Then, in October 1959, Chinese troops opened fire on Indian border police at Kongka, in Southern Ladakh, killing nine and capturing 10.
From multiple Cold War sources, among them the Central Intelligence Agency’s declassified history of the 1962 war, it is clear that the Chinese were hoping to push Mr. Nehru to accept a deal: swapping Aksai Chin for what is now Arunachal Pradesh. Mr. Nehru, the evidence suggests, was preparing Indian public opinion for such a swap. The Kongka incident, though, made it near impossible.
Mr. Nehru responded by authorising what has come to be known as the ‘Forward Policy.’ From December 1960, the Henderson Brooks report records that India began establishing small posts deep inside Chinese-held territory, opening up the prospect of “our eventual domination of the Aksai Chin highway.” By the summer of 1962, small pickets of Indian troops, often less than platoon-strength, were holding positions face to face with Chinese positions. India had little logistical infrastructure to support them, and no way to bring forward reinforcements to sustain these positions.
The positions served no military purpose. Their role, instead, was to serve as a bargaining chip in eventual negotiations. Mr. Nehru acted in the belief China would not use force to evict the Indian positions.
His guess was wrong, but not unreasonable. Fearing the United States’ military presence in East Asia, Mao Zedong warned his generals not to “blindly” take on India, despite China’s military superiority.
The Soviet Union was also working to rein in Beijing. In China for negotiations with Mao Zedong in October 1959, Soviet leader Nikita Khrushchev had delivered a testy message of protest against the Kongka clash. “You have had good relations with India for many years. Suddenly, here is a bloody incident, as result of which Nehru found himself in a very difficult position.” In October 1963, Mr. Khrushchev again told the Chinese ambassador to Moscow to avoid military action, arguing it would push India into the United States’ embrace.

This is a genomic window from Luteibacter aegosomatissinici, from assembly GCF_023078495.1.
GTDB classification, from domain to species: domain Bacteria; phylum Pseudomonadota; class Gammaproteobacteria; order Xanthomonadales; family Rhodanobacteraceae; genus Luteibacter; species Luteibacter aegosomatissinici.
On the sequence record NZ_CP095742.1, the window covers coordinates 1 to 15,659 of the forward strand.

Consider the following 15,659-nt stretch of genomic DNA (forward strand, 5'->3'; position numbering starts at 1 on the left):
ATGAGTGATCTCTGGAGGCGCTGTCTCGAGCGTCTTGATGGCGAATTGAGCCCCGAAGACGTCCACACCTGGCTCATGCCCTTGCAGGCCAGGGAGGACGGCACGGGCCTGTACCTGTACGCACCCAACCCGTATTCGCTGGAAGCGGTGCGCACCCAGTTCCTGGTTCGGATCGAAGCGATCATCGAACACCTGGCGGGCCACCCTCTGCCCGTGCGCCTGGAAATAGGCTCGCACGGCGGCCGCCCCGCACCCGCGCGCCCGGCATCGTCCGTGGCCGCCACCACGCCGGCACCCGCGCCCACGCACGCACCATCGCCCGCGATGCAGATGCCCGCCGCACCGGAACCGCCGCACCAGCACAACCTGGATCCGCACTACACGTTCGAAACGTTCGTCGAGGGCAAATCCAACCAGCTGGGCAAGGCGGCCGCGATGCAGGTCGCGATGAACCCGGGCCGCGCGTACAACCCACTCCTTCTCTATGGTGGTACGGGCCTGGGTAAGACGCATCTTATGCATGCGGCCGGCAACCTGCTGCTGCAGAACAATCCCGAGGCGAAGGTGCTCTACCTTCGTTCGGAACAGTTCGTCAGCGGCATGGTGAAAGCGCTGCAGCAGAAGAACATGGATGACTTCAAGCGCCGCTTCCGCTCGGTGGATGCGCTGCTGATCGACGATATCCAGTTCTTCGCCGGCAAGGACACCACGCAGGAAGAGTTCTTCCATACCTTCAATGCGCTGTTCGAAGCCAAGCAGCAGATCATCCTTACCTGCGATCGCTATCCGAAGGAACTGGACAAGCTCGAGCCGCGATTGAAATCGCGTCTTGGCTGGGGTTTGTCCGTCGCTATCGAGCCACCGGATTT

Finally, the Army itself didn’t come up with viable alternatives to the Forward Policy for leaders besieged in Parliament and pilloried by the media. Lieutenant-General Daulet Singh, General-Officer-Comanding of the western Army advocated, the official war history records, that “the only safe course would be to leave for the time being the Chinese in possession of the Indian territory they had already grabbed, and to consolidate the areas still in Indian possession by pushing roads forward, building up strong bases and inducting a division of troops into Ladakh.”
“This strategy,” the scholar Srinath Raghavan has pointed out, “was obviously incapable of countering Chinese incursions near the boundary — incursions that were the main cause for concern to the political leadership.”
Last year, Indian and Chinese troops faced-off near Daulat Beg Oldi in Ladakh, in the worst flare-up of tensions in decades. Fears of growing Chinese nationalism, backed by military might, have spurred Indian military acquisitions. Narendra Modi, who may be India’s next Prime Minister, has cast China as an expansionist threat, a sentiment shared by many in other parties.
Mr. Nehru must take the blame for calling it ‘wrong,’ but responsibility also lies with the ill-informed public debate and media hyper-nationalism that drove his choices. India can’t afford to have to learn the same lessons again.
The real problem wasn't that India didn't have an Army that could fight; it was that it ended up fighting the wrong kind of war.